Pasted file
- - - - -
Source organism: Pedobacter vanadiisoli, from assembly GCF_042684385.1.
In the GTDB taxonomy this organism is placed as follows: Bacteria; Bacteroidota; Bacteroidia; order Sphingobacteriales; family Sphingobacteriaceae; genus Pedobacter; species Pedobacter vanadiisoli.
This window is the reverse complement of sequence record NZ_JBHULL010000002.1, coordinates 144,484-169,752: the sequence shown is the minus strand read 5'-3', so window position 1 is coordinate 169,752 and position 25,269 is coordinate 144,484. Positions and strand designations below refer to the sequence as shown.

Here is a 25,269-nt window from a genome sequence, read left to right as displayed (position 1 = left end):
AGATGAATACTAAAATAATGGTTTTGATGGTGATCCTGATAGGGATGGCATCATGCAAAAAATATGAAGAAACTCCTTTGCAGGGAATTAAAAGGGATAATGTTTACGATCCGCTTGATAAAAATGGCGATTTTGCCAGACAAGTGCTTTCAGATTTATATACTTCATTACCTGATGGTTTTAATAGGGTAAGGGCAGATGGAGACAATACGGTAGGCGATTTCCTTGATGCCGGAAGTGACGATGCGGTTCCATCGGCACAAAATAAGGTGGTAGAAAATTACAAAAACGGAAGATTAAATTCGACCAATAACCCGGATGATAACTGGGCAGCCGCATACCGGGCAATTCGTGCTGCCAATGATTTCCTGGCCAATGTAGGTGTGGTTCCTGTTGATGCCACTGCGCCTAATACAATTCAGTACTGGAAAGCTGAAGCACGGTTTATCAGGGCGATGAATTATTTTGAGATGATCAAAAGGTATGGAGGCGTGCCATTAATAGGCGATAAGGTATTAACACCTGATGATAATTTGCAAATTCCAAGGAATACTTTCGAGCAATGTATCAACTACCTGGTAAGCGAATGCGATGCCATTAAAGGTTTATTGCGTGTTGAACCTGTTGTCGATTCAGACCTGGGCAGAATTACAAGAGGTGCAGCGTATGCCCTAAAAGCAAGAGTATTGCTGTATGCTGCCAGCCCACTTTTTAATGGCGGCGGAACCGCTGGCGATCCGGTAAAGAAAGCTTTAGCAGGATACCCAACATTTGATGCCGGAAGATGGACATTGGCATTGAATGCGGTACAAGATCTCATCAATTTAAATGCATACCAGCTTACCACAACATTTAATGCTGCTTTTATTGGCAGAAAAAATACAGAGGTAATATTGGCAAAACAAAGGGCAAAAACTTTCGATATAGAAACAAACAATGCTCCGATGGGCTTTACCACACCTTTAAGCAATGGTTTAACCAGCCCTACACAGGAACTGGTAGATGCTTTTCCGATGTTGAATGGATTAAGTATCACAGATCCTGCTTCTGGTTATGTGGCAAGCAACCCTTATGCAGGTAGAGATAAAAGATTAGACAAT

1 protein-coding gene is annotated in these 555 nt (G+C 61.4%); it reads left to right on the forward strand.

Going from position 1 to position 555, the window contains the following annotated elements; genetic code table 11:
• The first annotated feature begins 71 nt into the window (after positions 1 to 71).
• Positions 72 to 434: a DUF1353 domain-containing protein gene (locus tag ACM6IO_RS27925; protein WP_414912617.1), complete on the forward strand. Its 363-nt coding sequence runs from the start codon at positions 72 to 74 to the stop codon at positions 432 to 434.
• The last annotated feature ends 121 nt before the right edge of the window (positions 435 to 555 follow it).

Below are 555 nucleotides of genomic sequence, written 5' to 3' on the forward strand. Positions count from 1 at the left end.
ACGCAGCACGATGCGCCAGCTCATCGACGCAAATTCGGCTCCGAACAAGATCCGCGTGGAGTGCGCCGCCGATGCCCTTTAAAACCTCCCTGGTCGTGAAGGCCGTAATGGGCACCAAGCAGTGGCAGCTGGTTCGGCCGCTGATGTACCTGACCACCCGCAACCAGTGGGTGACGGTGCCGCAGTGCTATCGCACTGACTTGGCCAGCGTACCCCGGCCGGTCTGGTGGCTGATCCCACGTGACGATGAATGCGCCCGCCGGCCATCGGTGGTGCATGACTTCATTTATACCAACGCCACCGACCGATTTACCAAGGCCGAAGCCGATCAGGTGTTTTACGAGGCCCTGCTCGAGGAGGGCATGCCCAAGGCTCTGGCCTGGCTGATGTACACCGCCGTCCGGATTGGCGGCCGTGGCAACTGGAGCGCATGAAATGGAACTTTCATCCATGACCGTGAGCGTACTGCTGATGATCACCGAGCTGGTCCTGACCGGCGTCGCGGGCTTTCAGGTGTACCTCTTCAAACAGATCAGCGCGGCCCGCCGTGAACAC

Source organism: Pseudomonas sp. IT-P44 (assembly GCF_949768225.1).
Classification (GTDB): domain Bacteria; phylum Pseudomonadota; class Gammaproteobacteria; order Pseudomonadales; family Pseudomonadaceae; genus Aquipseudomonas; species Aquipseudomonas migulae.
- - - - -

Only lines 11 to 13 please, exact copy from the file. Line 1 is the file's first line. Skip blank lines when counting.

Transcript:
Below are 555 nucleotides of genomic sequence, written 5' to 3' on the forward strand. Positions count from 1 at the left end.
ACGCAGCACGATGCGCCAGCTCATCGACGCAAATTCGGCTCCGAACAAGATCCGCGTGGAGTGCGCCGCCGATGCCCTTTAAAACCTCCCTGGTCGTGAAGGCCGTAATGGGCACCAAGCAGTGGCAGCTGGTTCGGCCGCTGATGTACCTGACCACCCGCAACCAGTGGGTGACGGTGCCGCAGTGCTATCGCACTGACTTGGCCAGCGTACCCCGGCCGGTCTGGTGGCTGATCCCACGTGACGATGAATGCGCCCGCCGGCCATCGGTGGTGCATGACTTCATTTATACCAACGCCACCGACCGATTTACCAAGGCCGAAGCCGATCAGGTGTTTTACGAGGCCCTGCTCGAGGAGGGCATGCCCAAGGCTCTGGCCTGGCTGATGTACACCGCCGTCCGGATTGGCGGCCGTGGCAACTGGAGCGCATGAAATGGAACTTTCATCCATGACCGTGAGCGTACTGCTGATGATCACCGAGCTGGTCCTGACCGGCGTCGCGGGCTTTCAGGTGTACCTCTTCAAACAGATCAGCGCGGCCCGCCGTGAACAC

Source organism: Pseudomonas sp. IT-P44 (assembly GCF_949768225.1).